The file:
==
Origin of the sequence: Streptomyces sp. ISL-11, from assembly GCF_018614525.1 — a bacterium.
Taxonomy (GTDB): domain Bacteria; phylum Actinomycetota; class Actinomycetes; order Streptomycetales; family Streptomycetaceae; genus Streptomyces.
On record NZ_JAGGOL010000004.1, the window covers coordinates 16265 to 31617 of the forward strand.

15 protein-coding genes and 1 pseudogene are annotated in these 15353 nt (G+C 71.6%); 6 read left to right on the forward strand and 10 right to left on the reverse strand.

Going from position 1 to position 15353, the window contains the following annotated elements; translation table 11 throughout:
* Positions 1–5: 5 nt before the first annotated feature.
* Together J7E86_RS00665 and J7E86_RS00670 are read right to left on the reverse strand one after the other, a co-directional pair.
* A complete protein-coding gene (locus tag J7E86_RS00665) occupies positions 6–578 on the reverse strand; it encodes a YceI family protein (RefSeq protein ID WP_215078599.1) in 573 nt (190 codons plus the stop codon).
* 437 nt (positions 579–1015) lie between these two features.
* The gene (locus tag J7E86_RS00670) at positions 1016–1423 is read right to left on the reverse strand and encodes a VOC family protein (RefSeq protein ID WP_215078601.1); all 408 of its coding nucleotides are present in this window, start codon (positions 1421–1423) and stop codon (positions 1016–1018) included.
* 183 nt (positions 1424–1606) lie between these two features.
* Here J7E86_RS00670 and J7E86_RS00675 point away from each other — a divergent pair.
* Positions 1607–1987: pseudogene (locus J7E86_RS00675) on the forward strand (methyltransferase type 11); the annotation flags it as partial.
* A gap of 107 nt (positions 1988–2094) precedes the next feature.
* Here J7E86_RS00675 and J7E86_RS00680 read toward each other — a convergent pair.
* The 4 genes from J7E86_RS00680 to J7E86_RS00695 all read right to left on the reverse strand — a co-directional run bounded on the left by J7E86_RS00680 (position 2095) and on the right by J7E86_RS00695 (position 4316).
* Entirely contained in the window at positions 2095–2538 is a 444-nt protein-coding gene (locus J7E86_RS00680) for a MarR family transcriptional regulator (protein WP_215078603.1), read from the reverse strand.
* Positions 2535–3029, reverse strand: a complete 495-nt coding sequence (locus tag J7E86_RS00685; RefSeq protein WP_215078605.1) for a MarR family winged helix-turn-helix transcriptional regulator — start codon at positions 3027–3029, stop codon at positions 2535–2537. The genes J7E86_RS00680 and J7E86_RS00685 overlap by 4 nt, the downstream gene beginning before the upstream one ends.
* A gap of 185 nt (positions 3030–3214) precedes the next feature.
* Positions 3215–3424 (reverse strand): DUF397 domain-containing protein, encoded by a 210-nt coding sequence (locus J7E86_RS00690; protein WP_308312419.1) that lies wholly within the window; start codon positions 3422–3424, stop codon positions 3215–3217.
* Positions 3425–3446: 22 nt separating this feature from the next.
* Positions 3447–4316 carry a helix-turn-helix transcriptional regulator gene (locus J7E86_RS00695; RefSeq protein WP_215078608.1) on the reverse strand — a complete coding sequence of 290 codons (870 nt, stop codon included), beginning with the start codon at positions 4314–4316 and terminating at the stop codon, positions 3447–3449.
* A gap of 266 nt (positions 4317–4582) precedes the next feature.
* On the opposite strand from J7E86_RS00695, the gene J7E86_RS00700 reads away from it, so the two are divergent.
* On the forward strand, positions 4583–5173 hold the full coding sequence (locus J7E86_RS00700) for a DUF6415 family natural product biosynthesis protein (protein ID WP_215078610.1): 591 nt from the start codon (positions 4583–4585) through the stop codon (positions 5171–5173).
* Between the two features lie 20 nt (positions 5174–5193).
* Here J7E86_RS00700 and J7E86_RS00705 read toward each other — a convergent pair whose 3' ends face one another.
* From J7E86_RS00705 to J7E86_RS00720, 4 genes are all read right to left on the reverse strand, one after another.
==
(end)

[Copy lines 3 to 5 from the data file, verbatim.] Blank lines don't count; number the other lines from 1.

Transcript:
On record NZ_JAGGOL010000004.1, the window covers coordinates 16265 to 31617 of the forward strand.

15 protein-coding genes and 1 pseudogene are annotated in these 15353 nt (G+C 71.6%); 6 read left to right on the forward strand and 10 right to left on the reverse strand.

Going from position 1 to position 15353, the window contains the following annotated elements; translation table 11 throughout: